THE SUBJECT OF WORKPLACE CULTURE GETS A LOT OF attention these days. Its importance in the life of a business has seemed to increase in the wake of the Great Resignation and the culture-related reasons why millions of people have left their jobs.
Adding fuel to the fire are some misconceptions companies have about workplace culture that are harming their employees’ experience, says Jennifer T. Long, a certified master coach and ForbesBooks author of “Own Up!: How To Hold People Accountable Without All The Drama.”
“For starters, many companies have the mistaken belief that a good culture just happens, and that having a mission statement and set of core values will set the culture in motion,” Ms. Long says. “But that belief is how toxic cultures grow.
“A strong, unified and productive work culture takes time and buy-in from every level of the organization. It requires attention as a high priority every day because it sets the tone of the company — how individuals consistently behave, interact and work — and ultimately that culture is how the outside world views them. A great culture shines brightly and is reflected in interactions with customers.”
Ms. Long says these are some of the common misconceptions companies and their leaders have about their work culture:
¦ Culture happens outside of ourselves. In other words, Ms. Long says, some company leaders think culture is something a company “is in,” rather than “who we are.” She calls organizational culture “a soup of human nature — behaviors, beliefs, rituals, communication, values, geography and structure, just to name a few. All of these things will flavor the soup.
“However, the base of this soup is very much about who runs the place. Not just leaders at the top, but managers in the middle, who are powerful stewards of your culture. Every day, in meetings and conversations, these leaders have the great responsibility to be good examples and teach others what a positive culture is.”
¦ A culture founded on fear produces quick results. Ms. Long says most employees don’t respond well to fear imposed by their leaders to achieve results. Yet fear-based cultures are common, she says. “Fear destroys confidence and takes a toll on mental health. That kind of culture is filled with anxiety. Mistakes are punished and employees are afraid to speak up for fear of retaliation or losing one’s job. This environment prevents the company from leaping forward because too many employees walk on eggshells and are less likely to take risks or think outside the box.”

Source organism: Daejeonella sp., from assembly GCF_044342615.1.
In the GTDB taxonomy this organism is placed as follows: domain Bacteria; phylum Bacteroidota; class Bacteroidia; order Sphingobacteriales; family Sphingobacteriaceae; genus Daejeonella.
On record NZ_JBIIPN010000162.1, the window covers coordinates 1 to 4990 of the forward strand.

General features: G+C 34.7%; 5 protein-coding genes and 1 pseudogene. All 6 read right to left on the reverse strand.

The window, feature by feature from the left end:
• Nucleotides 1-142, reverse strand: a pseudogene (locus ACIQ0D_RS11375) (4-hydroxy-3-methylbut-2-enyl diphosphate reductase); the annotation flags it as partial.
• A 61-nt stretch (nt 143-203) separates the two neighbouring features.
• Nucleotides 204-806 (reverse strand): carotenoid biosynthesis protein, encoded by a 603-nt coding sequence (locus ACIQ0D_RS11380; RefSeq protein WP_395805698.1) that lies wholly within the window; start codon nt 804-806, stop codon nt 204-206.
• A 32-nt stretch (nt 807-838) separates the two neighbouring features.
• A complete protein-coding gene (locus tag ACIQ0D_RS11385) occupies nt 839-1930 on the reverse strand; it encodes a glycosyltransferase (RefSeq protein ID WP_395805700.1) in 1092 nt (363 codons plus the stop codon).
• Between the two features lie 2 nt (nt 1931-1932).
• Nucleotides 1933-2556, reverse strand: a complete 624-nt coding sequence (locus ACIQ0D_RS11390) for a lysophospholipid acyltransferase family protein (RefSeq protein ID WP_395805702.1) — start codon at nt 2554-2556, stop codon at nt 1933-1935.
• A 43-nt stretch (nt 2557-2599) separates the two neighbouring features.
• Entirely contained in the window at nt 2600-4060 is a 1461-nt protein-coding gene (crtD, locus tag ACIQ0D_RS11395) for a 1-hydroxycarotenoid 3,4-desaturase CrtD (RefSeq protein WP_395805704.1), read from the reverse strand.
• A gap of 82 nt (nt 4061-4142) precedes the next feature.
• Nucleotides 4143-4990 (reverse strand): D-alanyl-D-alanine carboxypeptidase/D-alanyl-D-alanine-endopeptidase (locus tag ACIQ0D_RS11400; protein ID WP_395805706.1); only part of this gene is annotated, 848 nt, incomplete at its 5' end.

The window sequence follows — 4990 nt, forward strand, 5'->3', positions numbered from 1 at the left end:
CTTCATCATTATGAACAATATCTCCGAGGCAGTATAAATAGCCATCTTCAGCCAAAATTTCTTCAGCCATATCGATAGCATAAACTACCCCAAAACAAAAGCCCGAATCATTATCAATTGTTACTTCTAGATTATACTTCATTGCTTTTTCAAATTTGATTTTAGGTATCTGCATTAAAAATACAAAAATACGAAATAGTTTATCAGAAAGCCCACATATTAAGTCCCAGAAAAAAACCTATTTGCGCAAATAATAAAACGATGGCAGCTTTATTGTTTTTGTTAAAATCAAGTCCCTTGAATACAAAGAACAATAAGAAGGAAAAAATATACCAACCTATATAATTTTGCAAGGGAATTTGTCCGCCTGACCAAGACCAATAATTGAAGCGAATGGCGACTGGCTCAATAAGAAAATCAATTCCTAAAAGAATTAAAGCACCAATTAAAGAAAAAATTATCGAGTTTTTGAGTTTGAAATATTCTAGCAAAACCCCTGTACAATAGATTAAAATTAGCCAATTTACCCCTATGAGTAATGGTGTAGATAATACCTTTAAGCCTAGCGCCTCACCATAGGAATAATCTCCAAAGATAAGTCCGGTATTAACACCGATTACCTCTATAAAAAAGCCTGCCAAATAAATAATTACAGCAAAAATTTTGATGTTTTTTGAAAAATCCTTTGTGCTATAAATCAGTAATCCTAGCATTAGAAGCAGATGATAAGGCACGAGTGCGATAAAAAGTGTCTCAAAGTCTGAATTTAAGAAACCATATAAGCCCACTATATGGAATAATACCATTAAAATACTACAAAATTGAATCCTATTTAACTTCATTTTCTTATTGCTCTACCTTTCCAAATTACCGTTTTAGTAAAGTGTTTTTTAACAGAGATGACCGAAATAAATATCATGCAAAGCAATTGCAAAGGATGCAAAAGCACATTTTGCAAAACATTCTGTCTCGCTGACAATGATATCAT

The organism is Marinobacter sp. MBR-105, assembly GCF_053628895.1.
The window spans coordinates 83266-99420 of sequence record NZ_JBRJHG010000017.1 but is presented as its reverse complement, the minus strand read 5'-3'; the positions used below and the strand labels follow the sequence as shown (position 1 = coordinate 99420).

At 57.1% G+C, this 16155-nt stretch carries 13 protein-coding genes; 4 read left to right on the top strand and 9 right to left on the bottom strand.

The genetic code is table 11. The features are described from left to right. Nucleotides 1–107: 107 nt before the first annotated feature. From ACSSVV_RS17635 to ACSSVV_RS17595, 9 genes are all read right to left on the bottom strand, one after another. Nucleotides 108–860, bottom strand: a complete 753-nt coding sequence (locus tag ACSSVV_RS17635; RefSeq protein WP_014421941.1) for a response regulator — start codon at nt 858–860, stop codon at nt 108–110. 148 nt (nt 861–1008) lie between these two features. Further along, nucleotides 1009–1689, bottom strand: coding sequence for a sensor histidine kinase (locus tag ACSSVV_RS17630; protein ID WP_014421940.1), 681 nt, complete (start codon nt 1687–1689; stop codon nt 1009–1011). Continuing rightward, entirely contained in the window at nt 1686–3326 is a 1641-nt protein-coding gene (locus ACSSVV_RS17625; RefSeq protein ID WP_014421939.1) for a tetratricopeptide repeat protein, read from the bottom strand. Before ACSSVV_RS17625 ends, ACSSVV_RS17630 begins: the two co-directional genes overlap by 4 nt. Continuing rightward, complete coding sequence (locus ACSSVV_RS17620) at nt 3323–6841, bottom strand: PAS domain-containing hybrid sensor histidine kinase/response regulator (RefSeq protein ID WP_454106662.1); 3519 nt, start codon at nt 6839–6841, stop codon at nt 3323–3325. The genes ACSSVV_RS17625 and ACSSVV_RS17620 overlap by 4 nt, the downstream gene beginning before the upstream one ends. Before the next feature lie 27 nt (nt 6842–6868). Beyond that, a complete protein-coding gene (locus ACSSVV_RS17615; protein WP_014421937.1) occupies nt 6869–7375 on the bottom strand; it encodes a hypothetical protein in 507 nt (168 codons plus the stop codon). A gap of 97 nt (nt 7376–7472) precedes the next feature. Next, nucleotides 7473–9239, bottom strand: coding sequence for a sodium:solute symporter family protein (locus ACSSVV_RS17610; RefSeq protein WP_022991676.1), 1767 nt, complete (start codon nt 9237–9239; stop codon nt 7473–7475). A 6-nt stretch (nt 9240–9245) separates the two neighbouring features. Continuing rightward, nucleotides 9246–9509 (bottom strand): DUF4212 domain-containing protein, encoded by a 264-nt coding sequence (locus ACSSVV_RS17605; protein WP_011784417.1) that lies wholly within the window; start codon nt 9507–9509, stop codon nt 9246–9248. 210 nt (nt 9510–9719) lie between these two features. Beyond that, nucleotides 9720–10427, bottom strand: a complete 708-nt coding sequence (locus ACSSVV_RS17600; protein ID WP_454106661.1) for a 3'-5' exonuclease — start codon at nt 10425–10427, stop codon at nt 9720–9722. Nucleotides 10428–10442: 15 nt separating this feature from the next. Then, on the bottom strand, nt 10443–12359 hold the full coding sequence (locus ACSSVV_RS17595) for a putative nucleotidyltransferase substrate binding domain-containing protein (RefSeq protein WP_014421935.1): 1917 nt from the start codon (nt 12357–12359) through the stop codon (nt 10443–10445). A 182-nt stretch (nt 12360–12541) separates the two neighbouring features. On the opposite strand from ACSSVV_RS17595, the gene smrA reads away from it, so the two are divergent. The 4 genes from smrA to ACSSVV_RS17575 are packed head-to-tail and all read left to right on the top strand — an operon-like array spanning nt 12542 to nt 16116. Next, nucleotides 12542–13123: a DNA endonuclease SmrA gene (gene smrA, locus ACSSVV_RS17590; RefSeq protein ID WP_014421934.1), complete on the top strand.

¦ Culture is mainly about fun. A good culture is built on a foundation of core values, but too often, Ms. Long says, company leaders think their culture is strong because they provide discounted gym memberships, free food and happy hours. “Those perks are nice, but a healthy work culture focuses on creating a sense of belonging, teamwork, empowering employees and listening to them when they speak up about concerns,” Ms. Long says
¦ It’s a waste of time to celebrate employees. Many people who quit their jobs cite a lack of appreciation. But employers often shy away from celebrating employee wins because they feel it’s useless, Ms. Long says. But doing so, she adds, encourages them to keep producing great work. “The simple act of showing appreciation to your workers goes a long way toward building a great culture and a highly-successful company,” Ms. Long says. “Employees respond to positive reinforcement. It’s been shown time and again: companies that recognize their employees experience increased productivity, less employee turnover and higher customer satisfaction.”
“Creating an excellent work culture takes a lot of work,” Ms. Long says. “Just look at how many people left their jobs in the past couple of years, and now a lot of companies and their leaders should realize how much work they still have to do in this critical area.” ¦